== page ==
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Steele speaks to parents at high school

Posted by: tdt -

By Robin Scott

On Thursday evening at 7:00 p.m., a meeting for parents was held at Dalhart High School.  The purpose for the meeting was to inform parents of high school students about necessary forms to get completed, the change to an eight period day and other changes, the dress and cell phone policies, and compliance with Title I.  

Principal David Steele addressed the parents and students in attendance.  He noted that he has been the principal at the high school for many years, and in the district long enough that there are former students who have gone off to college and are back with families of their own.  Assistant Principal Denise Hutchison was also in attendance and assisted in answering questions at the conclusion of the meeting.  

Steele stated that last year at this time the high school was just moving into the new building and everything was upside down.  He commented, “This year it will be much smoother, and that’s what we are looking forward to.  We have a great bunch of kids.”  Steele’s fondness for the students in DISD was reflected when he spoke about his experience at a conference for principals held this summer in Phoenix.  He noted,  “To hear what some of those principals have to deal with where they are makes me extremely glad to live in Dalhart, Texas.  Our biggest problem is getting kids to class on time, and that’s a nice problem to have.”  

Steele went over the required forms that parents must have filled out for each student in attendance at DHS.  He stated, “Sorry that it seems like we need you to sign your life away, but they are required.”  Along with the required forms was a letter from DISD Superintendent David Foote. 

A reminder to parents about student access to the Internet on campus was also given.  Students using the Internet may not give their log on information to any other student, or attempt to bypass the system’s filters.  Steele noted, “The firewalls are there for a reason.  Please caution your children about the policies.  They may not share their access information, bypass the system, or do anything that they are not allowed to do.  If so, their access is denied for the year.”

Students are required to sign the Student Code of Conduct.  All of the documents are on the Internet at, and Steele stated, “If parents need us to print those off, we can do that.  We no longer print out the 50 page documents and have them sit around, we now save some trees, save some time, and it can be read online.”

One of the required forms states whether or not a student will stand during the “Pledge of Allegiance,” “Pledge to the Texas Flag,” and the minute of silence that occurs during second period.  Another form informs parents and students of the random drug testing done on campus.  Steele stated, “Any student involved in any extracurricular activity, or even to drive on campus, must submit to random drug testing.  It is random by the student’s school I.D. number.  We have had very little opposition to our policy on random drug testing.  We have parents who even ask us to test their kids.  I know I would want to know.”

Steele noted, “The big one that the students must sign is the cell phone and dress code policies.”  The policy on the DHS campus is “Off and out of sight.”  He commented, “If we see it, we take it.  We are trying to decrease the amount of problems we have due to cell phones.  We hang onto them until a parent comes in, and they must pay $15 to get the phone back.”  The problem has been so great that last year the school confiscated almost $1,500 in cell phone fines.  The money goes back into the school’s fund.  Steele stated, “This year we are going to document it even better, and parents will have to sign a document to get the phone back as well.”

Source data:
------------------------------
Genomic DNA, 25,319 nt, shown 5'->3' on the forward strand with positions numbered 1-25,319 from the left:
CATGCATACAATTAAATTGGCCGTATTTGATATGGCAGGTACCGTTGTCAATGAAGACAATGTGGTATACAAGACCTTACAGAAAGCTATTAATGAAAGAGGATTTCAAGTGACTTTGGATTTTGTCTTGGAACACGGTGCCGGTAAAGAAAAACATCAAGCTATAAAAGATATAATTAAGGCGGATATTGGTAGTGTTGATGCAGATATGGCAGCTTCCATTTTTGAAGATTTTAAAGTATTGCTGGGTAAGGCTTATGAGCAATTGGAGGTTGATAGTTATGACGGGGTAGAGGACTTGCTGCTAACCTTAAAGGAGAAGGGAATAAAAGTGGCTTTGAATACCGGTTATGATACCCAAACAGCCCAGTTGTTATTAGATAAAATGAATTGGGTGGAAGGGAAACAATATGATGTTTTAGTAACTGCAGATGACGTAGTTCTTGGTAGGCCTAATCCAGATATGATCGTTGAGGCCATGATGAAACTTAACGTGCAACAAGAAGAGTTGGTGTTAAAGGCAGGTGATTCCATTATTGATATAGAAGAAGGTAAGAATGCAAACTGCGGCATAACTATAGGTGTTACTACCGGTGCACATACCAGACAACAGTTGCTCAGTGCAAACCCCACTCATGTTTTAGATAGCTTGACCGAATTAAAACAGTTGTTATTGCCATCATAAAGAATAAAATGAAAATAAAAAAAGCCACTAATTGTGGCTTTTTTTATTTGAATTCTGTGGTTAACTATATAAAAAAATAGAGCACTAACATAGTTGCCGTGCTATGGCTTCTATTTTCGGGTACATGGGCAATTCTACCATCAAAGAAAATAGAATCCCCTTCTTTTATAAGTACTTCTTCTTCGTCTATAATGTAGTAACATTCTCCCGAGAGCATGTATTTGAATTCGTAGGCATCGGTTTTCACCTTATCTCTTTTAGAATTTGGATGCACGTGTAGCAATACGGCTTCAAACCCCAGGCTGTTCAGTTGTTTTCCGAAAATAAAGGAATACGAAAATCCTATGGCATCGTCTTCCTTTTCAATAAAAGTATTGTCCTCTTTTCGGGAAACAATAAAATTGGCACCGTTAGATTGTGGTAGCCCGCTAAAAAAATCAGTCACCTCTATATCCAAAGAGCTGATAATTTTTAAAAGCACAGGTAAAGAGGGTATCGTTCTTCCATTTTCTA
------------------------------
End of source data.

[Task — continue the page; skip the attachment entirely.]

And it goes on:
Steele noted that the biggest problem with cell phones is the ability to take videos and pictures.  He reflected on an event last year and stated, “We had an activity take place last year in the gym.  A scuffle took place, and I could see it on our closed circuit TV system. Kids were taking their cell phones out of their pockets to video tape the scuffle.”  He advises, “Remember, don’t use the cell phones right after school and not in the educational wing because of tutorials and 9th period.”  He asks students to wait until they are out of that wing or the school before turning their phones on.

Steele also wanted to clarify the dress code policy and noted that an article in the newspaper addressed a few changes in the policy.   He stated, “It isn’t significant, but clarified.  Holes in the pants have gotten out of control, so the policy has been changed to state that no holes or fraying above the knees is acceptable, and that’s with or without leggings.”  He also commented on another problem, “Too much cleavage is shown by the ladies, and cracks when pants are too low.  Cleavage and cracks.  They are both a problem.”

Steele urged parents to help with the problems with violations of the dress code policy.  He stated, “What we need from the parents is support from you when we have to deal with your child.  We are losing too much time for kids out of the classroom due to dress code violations.”   In an effort to curtail the dress code problem, Steele noted, “We have purchased some sweat pants and t-shirts for kids who are dressed inappropriately.   They won’t need to call their parents.  Parents get angry when they have to come up here and bring a change of clothes for their child, so we have figured out a way for that to end.” He reiterated, “We need kids in the classroom and not sitting in the office.  At the end of the day, kids can bring those items back and pick up their own clothes.”

Many students and parents have complained about the “no fraying” policy.  Steele stated, “We say no fraying because there is no place to draw the line between fraying and holes, and fraying becomes a hole.  But we are willing to modify that to say no fraying or holes above the knee.”  He further stated, “I understand, I have a daughter of my own.   I buy pants without holes in them.”  He also reminded parents that the DHS code is very similar to other area schools.  He noted, “We live in the conservative panhandle of Texas, and we expect our kids to dress in an acceptable fashion.”